Over the last decade, developing and deploying innovative green finance and investment tools have become priorities in France. Indeed, through pairing robust public financing interventions with a suite of tools for mobilizing increased climate finance, climate investments in the country have steadily risen.

On the public finance side, France has developed a strong reputation for incorporating climate considerations into its annual budgetary process. These efforts took off in 2017, when France committed to the Paris Collaborative on Green Budgeting, an Organisation for Economic Co-operation and Development initiative requiring signatories to “assess the compatibility of [their] public finance trajectories with the Paris Agreement”. This commitment spurred the country to prepare plans for its first “Green Budget,” which was published in 2021 after a cross-government design process. The Green Budget provides an assessment of the “green impact of all State budget expenditures,” rating all expenditures across a variety of criteria, including impact on climate, biodiversity and local air pollution.

More specifically, the methodology rated State expenditures into five categories ranging from an unfavorable (-1) to a very favorable (+3) environmental impact. It used a grid covering six major environmental goals: (i) the fight against climate change; (ii) adaptation to climate change and prevention of natural disasters; (iii) the management of water resources; (iv) the circular economy, waste and the prevention of technological risks; (v) the fight against pollution; and (vi) biodiversity, and protection of agricultural, forestry and other green areas.

Because every governmental expenditure must now be evaluated on this scale, France’s Green Budget ensures that all government line ministries and agencies carefully consider the climate and environmental impacts of each intervention for which they are using national funds. In so doing, these departments are expected to evaluate the extent to which each decision that they make helps — or hinders — progress toward achieving net zero.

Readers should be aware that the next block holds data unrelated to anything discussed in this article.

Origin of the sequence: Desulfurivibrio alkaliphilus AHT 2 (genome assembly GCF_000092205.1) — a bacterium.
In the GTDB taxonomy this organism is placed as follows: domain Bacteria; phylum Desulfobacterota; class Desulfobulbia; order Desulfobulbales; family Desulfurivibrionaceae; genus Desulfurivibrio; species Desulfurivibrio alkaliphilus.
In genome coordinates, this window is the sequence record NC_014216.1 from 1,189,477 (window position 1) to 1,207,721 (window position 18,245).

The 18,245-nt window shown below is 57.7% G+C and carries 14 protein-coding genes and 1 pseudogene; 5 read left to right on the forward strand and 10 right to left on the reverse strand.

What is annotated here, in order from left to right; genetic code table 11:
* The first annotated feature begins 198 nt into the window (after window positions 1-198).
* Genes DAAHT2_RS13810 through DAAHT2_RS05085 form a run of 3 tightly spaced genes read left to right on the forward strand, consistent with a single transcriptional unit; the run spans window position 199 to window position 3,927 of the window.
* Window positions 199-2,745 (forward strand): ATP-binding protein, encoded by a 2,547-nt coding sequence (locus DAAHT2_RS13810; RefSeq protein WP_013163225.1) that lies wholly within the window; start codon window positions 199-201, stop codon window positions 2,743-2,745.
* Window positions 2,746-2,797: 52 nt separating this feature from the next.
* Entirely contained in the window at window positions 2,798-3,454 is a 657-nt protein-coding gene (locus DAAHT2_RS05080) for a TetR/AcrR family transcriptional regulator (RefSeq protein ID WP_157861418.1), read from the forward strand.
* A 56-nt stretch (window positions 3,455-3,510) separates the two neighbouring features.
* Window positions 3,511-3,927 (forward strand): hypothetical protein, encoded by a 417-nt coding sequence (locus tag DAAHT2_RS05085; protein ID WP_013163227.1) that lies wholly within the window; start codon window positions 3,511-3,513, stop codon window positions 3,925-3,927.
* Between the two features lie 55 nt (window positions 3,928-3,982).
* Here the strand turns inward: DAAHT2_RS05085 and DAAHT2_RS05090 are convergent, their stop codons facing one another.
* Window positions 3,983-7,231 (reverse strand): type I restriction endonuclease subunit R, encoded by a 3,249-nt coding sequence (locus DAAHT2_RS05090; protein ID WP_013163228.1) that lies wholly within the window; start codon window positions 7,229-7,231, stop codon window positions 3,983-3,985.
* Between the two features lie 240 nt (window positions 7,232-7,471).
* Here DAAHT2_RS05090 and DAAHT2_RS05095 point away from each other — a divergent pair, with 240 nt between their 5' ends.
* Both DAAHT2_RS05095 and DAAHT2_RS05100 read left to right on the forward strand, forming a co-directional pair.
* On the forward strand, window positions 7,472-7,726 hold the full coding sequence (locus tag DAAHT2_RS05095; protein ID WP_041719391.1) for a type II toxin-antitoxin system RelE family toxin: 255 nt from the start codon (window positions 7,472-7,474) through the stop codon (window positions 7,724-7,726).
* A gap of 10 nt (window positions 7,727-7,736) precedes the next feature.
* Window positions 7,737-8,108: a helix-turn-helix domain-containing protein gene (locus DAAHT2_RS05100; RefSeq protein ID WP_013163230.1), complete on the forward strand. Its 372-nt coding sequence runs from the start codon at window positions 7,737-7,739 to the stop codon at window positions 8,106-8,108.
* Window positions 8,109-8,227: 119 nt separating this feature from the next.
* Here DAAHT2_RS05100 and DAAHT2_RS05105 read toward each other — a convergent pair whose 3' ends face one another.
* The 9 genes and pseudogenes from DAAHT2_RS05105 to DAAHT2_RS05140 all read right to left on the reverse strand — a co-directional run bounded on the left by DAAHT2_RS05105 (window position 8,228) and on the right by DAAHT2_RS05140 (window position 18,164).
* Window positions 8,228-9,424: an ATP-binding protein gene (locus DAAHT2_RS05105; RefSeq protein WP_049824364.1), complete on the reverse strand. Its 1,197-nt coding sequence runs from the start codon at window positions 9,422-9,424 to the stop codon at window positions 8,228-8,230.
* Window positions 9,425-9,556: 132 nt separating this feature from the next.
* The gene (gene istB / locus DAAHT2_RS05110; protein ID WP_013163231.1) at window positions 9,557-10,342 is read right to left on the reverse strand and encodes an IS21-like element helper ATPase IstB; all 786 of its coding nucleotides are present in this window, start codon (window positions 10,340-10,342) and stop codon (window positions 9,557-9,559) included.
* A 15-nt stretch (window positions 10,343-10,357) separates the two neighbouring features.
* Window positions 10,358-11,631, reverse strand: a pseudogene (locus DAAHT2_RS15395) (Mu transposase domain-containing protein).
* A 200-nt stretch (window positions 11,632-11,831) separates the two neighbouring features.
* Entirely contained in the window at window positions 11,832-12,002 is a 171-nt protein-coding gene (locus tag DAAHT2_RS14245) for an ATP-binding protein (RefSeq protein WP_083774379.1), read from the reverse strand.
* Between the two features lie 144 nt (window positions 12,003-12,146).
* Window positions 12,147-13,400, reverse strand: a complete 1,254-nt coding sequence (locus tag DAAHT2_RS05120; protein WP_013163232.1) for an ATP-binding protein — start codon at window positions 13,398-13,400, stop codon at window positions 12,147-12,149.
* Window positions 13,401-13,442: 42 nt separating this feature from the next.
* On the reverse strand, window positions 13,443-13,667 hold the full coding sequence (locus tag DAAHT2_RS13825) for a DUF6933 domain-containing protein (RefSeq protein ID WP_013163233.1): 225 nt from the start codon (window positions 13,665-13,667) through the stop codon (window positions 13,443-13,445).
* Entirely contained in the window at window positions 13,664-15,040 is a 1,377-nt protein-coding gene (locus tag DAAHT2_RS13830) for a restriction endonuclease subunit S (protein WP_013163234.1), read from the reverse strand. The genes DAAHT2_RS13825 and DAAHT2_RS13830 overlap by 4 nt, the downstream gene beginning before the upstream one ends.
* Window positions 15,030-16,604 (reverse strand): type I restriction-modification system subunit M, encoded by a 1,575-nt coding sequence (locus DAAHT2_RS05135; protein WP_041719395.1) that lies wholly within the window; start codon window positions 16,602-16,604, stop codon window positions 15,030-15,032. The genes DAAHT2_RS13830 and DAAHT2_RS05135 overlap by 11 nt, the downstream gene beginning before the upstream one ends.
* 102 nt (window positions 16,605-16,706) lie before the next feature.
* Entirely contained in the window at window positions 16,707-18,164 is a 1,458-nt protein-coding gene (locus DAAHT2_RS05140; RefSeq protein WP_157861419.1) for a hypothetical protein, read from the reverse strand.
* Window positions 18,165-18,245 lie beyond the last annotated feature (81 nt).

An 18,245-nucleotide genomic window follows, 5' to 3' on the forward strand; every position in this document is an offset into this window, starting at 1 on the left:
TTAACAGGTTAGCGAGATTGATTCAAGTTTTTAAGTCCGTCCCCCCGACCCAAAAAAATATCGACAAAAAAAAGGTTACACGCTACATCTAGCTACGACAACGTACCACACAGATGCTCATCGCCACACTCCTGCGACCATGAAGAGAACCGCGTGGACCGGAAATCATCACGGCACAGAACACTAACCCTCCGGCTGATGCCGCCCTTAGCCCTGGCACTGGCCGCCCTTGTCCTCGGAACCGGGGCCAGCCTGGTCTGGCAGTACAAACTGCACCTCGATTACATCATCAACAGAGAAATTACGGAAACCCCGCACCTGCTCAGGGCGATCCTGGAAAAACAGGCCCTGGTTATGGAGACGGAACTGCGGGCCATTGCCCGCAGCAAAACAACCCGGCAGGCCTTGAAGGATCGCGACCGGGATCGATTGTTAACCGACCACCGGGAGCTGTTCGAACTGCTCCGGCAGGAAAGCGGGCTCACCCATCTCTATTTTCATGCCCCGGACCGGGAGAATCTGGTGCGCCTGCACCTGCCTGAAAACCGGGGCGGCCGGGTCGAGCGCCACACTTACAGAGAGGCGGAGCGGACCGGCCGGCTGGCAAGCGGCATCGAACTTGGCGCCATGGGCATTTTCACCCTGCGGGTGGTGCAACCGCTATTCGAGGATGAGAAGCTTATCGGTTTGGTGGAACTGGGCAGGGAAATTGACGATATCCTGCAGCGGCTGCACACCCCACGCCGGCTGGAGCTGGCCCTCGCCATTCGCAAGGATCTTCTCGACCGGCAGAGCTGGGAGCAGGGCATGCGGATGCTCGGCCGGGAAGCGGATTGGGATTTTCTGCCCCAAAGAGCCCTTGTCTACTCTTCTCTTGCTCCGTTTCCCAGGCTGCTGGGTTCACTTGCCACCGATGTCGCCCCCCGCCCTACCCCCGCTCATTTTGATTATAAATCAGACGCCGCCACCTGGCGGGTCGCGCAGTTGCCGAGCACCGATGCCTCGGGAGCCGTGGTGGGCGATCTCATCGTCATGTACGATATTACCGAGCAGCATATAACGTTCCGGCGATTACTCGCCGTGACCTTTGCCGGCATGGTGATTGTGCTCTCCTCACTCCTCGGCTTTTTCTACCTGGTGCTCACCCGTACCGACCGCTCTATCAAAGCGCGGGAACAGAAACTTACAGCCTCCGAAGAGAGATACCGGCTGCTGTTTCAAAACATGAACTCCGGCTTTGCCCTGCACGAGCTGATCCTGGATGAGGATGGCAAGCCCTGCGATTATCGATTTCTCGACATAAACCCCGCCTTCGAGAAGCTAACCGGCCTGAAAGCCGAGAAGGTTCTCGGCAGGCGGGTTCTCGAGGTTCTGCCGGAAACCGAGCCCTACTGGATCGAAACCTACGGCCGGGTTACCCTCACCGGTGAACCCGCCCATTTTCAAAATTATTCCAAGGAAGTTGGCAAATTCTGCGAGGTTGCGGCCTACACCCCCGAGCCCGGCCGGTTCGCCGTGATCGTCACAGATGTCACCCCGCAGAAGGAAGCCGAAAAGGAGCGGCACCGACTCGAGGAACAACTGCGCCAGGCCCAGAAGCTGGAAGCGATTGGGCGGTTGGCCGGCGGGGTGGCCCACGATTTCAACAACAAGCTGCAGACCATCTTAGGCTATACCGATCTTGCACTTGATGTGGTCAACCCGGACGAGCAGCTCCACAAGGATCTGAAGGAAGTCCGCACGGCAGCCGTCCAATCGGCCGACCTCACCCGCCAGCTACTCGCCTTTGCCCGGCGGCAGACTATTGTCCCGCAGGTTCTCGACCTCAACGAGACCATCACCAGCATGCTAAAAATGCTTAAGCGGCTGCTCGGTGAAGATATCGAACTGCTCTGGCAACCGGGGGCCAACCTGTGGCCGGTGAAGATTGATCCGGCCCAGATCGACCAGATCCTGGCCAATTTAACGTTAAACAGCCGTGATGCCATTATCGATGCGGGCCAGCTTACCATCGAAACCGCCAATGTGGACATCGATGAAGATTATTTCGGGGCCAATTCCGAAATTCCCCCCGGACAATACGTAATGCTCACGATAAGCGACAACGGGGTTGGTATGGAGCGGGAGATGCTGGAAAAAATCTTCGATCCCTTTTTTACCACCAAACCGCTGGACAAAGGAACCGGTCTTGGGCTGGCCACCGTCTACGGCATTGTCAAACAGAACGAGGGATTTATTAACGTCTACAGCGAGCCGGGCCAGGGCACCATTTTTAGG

France is also exploring means by which to set standards that require minimum environmental thresholds to be met. For instance, France’s 2021 COVID-19 recovery plan required that €30 billion (30% of the full recovery package) be devoted to investments tagged favorably under the Green Budget methodology. These investments included the funding of large-scale energy efficiency and insulation projects, investments in green hydrogen development for storing and transporting energy and more.

France’s Green Budget methodology and minimum requirements for national expenditures are helping to ensure an increase in domestic climate finance. Of course, future efforts must be made to evaluate the extent to which these increased climate investments are driving tangible emissions reductions, creating green development benefits, and promoting a just and equitable transition to net zero.

Realizing Net-Zero Emissions: Good Practices in Countries

This case study is part of a working paper outlining a "Framework for Net-Zero Climate Action," emphasizing outcomes, enabling action areas, and actions crucial for achieving net-zero emissions. It showcases real-world examples of countries implementing these strategies, offering valuable insights for others.

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